1990-91 BOC Challenge
In June, as DURACELL was being sailed home by friends, Mike was back in the US to begin fundraising for the next campaign. With a slightly modified DURACELL, he set sail again from Newport in September, 1990. Once again with financial support from DURACELL, but on a very limited budget, Mike was this time competing in Class I of this three stop elapsed time race. Despite damage to the sloop’s bow after a collision with a competitor at the start of the Capetown to Sydney leg (which he subsequently repaired while underway) DURACELL finished 4th in Class I. With a total elapsed time of 132 days 20 hours, he had again established a new American record for solo circumnavigation. DURACELL was sold following the 90/91 BOC.
Single-handed Hall of Fame
On September 6, 2002 in a ceremony held at Newport Rhode Island, Mike was inducted into the Singlehaded Hall of Fame. In his induction speech Herb McCormick, editor of Cruising World Magazine and an old friend of Mikes, had this to say: “Solo sailing was a perfect outlet for Mike’s resourcefulness, wanderlust, and sense of adventure. In the mid-80’s he teamed up with a kindred soul named Rodger Martin, who designed for Mike a conservative 50-foot boat that Mike, with a lot of help from his friends, built from scratch and entered in the second BOC Challenge. Then, all he did was go out and win Class II, easily the best performance ever by an American in a solo race.” He closed his speech with the following: “ The possibilities that Mike Plant represented live on today in sailors like Brad Van Liew, for whom Mike was a mentor, and in all the Around Alone sailors who are soon about to sail in search of their own quests. To each and every one, fair winds, and never forget the spirit and talent of Mike Plant, the newest member of the Singlehanded Hall of Fame.”
Immediately following 90/91 BOC, Mike began planning to compete in the 92/93 Vendee Globe Challenge. To win the non-stop race, a new boat was necessary, and Rodger Martin was to again provide the design. COYOTE a 60-footer with a broad beam, huge sail area, and a radical “blade” keel looked to be the ocean dragster Mike needed to compete with the French and other leaders of the sport. At 60 feet, COYOTE sported twin rudders, an 85’ triple spreader carbon fiber mast, a 19’ beam, and a shallow “dish” shape, a look not unlike that of the inland scows Mike had learned to sail on. COYOTE had a total displacement of only 21,500 lbs (5,000 lbs lighter than DURACELL) with total sail area of 2,600 square feet to windward and 4,700 square feet downwind. Below decks there were five water-tight compartments as well as tankage for 7,000 lbs of movable water ballast. But as with his other campaigns, Mike had to win a fundraising battle on land before the ocean sailing could begin. COYOTE’s production schedule was slow as a result, and the launch was delayed until September 10, 1992, less than seven weeks prior to the time Mike was required to be in France for the start. Following shortened sea trials, a visit to the Annapolis Boat Show, and additional fundraising efforts, Mike departed from New York bound for France on Friday October 16, 1992.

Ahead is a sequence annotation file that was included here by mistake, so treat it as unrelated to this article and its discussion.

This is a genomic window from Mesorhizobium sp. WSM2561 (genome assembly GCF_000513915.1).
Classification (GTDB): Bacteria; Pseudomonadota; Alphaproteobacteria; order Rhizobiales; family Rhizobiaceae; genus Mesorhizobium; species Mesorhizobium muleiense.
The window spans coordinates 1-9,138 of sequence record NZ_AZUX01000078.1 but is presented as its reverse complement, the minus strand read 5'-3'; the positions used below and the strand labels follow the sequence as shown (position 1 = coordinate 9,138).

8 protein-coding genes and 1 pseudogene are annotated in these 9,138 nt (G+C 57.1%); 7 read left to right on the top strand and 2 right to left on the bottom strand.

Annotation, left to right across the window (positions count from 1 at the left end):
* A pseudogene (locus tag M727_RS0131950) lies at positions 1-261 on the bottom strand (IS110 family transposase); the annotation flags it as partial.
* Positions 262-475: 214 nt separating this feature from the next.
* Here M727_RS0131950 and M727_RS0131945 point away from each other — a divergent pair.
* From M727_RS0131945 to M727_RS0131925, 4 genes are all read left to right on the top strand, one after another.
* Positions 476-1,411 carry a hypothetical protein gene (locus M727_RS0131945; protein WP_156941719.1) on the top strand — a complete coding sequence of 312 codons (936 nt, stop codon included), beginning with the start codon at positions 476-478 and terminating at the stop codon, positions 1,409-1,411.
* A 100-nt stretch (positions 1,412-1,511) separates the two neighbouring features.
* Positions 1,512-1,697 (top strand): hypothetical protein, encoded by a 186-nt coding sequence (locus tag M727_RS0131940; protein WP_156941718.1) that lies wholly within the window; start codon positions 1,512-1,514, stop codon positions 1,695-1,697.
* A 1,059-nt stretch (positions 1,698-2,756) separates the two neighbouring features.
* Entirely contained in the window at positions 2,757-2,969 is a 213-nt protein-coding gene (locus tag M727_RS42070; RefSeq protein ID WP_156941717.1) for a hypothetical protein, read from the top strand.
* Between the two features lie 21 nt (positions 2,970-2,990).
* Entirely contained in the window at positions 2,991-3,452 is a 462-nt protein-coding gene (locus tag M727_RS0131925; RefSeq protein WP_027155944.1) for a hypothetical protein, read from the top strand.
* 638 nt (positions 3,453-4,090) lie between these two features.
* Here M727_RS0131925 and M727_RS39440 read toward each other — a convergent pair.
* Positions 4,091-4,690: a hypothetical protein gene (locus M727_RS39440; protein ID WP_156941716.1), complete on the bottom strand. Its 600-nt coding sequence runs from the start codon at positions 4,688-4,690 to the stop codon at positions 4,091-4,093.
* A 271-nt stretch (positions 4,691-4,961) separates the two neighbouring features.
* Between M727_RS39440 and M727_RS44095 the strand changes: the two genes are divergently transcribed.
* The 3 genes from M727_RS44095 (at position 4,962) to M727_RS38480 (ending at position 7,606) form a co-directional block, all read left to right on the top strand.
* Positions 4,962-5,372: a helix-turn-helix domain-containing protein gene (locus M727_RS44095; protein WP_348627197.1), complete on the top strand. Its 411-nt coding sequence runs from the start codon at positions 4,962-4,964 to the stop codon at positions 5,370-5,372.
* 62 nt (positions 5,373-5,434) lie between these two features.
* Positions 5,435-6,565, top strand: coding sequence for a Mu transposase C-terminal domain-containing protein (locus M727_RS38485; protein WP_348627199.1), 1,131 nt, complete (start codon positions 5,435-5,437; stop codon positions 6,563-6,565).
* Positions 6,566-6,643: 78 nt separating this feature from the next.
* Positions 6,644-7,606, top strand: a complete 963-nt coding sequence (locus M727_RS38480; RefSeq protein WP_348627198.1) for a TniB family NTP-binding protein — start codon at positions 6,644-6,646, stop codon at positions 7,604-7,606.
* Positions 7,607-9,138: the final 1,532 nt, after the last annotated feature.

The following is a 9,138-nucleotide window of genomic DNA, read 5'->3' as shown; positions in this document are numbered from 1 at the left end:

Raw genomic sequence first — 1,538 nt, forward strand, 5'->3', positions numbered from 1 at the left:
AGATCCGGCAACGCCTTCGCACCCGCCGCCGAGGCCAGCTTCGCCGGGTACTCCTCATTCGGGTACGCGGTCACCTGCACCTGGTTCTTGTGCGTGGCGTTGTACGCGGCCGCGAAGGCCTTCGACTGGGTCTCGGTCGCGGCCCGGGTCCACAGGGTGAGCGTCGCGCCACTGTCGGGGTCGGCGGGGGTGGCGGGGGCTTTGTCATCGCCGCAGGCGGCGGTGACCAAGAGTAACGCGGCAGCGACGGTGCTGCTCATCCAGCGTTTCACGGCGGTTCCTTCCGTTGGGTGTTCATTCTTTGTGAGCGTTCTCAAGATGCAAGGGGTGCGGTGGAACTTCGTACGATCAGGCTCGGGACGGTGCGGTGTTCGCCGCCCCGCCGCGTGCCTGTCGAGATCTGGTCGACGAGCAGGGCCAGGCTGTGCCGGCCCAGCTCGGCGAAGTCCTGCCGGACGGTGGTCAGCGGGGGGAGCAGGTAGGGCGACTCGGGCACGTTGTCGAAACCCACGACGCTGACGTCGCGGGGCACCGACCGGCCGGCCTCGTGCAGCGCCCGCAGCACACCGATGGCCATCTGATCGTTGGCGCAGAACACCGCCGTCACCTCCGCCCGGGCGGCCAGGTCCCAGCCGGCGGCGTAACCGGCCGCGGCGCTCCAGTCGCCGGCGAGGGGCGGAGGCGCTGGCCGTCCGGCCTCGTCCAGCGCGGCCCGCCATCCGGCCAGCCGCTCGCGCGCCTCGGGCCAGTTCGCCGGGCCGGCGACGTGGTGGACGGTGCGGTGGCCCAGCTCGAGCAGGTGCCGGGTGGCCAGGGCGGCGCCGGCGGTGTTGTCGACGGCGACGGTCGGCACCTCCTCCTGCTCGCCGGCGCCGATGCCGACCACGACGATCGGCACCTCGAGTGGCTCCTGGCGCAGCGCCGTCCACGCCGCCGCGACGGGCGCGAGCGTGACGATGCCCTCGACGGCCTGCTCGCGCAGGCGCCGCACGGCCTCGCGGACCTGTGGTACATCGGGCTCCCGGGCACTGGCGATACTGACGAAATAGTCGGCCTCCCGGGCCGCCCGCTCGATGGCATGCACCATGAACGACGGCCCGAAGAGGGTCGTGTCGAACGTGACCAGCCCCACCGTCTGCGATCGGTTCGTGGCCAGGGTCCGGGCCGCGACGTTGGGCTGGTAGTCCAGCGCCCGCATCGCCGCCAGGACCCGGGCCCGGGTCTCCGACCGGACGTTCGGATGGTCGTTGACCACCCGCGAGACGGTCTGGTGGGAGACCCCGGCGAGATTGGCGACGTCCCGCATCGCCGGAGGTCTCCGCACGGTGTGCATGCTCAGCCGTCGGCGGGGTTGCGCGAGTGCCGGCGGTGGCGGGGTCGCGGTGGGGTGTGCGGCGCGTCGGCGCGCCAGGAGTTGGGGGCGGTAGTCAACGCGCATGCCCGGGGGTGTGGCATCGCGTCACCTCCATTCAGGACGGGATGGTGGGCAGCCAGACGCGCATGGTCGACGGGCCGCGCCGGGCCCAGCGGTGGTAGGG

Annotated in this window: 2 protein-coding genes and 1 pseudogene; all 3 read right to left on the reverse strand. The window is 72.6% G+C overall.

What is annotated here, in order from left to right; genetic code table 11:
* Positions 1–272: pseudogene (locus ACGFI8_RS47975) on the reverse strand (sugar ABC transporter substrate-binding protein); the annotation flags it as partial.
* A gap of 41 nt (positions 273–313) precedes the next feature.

The COYOTE Search
Wednesday, October 21, 1992 Mike radio’s tanker SKS Trader using a battery powered VHF transmitter reporting that he had lost all electrical power (for self-steering systems, radio, running lights, and other navigation equipment) saying that he had been working on repairs for 3 days and hoping to have it solved by morning.
Tuesday, October 27, 1992 EPIRB distress signal from COYOTE received by U.S. Mission Control, NOAA (National Oceanic and Atmospheric Agency) and by CMCC (Canadian Mission Control Center). The signal was not passed on by receiving agencies to the Coast Guard because of insufficient signal duration and the absence of registration information for the EPIRP device.
Friday, October 30, 1992 Mike’s original intended date of arrival at Les Sables d’Olonne, France
Friday, November 6, 1992 COYOTE’s builder, Concordia Custom Yachts, notifies the U.S. Coast Guard requesting that an alert be issued for all ships at sea, providing COYOTE’s EPIRB number and life raft identification.
Tuesday, November 10, 1992 Mike’s fiancé, waiting in Les Sables d’Olonne, requests that the French Coast Guard initiate a search. The French, though receptive, indicate that a formal request from the U.S. Coast Guard is required.
Wednesday, November 11, 1992 Mike’s parents, at home in Minnesota, request that the U.S. Coast Guard begin a search – a request that was declined because of insufficient information about the appropriate location for a search to begin.
Thursday, November 12, 1992 A friend of Mike’s speaks directly with NOAA asking whether any signal had been received from Mike’s EPIRB and is told that indeed a short signal had been recorded on October 27.
Friday, November 13, 1992 U.S. Coast Guard begins a search from Bermuda. The search covers an area northwest of Bermuda centered on coordinates of 36-21 north, 52-45 west supplied by Canadian Mission Control Center.
Wednesday, November 18, 1992 U.S. Coast Guard extends search area to include an area north of the Azores
Thursday November 19, 1992 U.S. Coast Guard suspends search
Friday November 20 U.S. Coast Guard decides to resume search in a new area north of the Azores when weather improves
Sunday November 22, 1992 COYOTE’s upside down hull is sighted by a passing tanker Protank Orinocco at 46-54 north, 26-51 west (Link to Map showing where these coordinates are). British Nimrod aircraft conduct a flare search of the area. Though the stem keel is intact, the ballast bulb is no longer attached to the end of the stem.
Wednesday November 25, 1992 The French tug Malabar arrives alongside COYOTE. Divers board and search the hull and find the life raft and other survival gear on board. The search is officially ended.
Wednesday January 27, 1993 COYOTE, with rigging cut free, is towed by salvage tug to shore from a position about 70 miles south and west of the Irish coast.